How do you replace a legend?
It’s a question Hockey Australia are facing up to this week.
The crucial task of finding a successor to Kookaburras super-coach Ric Charlesworth begins this week, in the wake of his team’s spectacular 6-1 demolition of hosts the Netherlands in the World Cup final, conceding only three goals in the tournament.
Charlesworth, who has cited a desire to spend more time with his family, will leave enormous shoes to fill when he departs the sport following the Commonwealth Games in early August.
There was strong speculation at the World Cup that Australia will turn to a foreign coach but HA chief executive Cam Vale will only say it’s a possibility and nothing is being ruled out.
Master tactician and motivator Charlesworth has taken both Australia’s men’s and women’s teams to the top of the world, finishing his career as a two-time Olympic gold medal coach and four-time World Cup winning mentor in addition to his wonderful playing career.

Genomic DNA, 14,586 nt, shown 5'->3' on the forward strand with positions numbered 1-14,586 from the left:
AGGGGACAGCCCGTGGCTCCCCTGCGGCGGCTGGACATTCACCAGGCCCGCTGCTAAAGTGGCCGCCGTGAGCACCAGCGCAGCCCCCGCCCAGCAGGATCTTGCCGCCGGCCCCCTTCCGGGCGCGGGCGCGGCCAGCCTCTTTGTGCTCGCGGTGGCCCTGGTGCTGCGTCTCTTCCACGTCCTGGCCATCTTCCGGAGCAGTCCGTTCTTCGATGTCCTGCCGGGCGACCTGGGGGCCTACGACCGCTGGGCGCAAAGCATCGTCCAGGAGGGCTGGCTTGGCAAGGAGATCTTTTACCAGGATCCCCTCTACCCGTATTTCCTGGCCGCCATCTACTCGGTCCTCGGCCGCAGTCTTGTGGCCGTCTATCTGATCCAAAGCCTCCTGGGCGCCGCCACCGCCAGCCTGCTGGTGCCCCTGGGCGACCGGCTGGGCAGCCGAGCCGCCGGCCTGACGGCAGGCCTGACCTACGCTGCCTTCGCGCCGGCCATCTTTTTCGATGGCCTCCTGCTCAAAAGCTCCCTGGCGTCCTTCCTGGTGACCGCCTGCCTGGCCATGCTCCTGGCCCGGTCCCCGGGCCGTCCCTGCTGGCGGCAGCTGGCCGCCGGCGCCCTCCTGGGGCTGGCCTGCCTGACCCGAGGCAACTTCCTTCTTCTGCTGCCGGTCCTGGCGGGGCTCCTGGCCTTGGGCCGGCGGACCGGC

So revered is Charlesworth’s ability to craft winning squads and to think outside the box for an advantage, he was discussed as a future coach of the Australian cricket team in 2011.
But he leaves the Australian men’s team in the best possible shape, heading towards the 2016 Rio Olympics as the world’s best by some margin and with the player depth that is a Charlesworth trademark.
The Kookaburras are near unbackable favourites to win the Commonwealth Games gold medal in his farewell tournament in Glasgow.
All of which explains why Vale is casting his search net far and wide.
“The brief I have from the board is to find the best coach possible,” Vale told AAP.
“And I would imagine we will get a fair bit of interest – they are world No.1 and World Cup champions.
“Maybe the challenge is going to be daunting following someone like Ric but the opportunity, how often does this happen?
“Someone is coaching at the peak of his talents is leaving behind the foundations for future success.
“We will take our time and make sure we find the best possible candidate.”
Vale is hopeful of keeping Charlesworth involved in Australian hockey in some role, albeit a reduced one, so his vast knowledge is not lost to the game.
“His name is just synonymous with the sport, as a player and as a coach. We will look to involve him at the appropriate time when he’s had a decent break,” he said.
“What that means? Who knows – we could build a shrine to Ric. And maybe that’s where we’ll start.
“But I would love to keep him involved in the sport and hopefully be able to pick up the phone and have a chat to the great man when I need to as well.”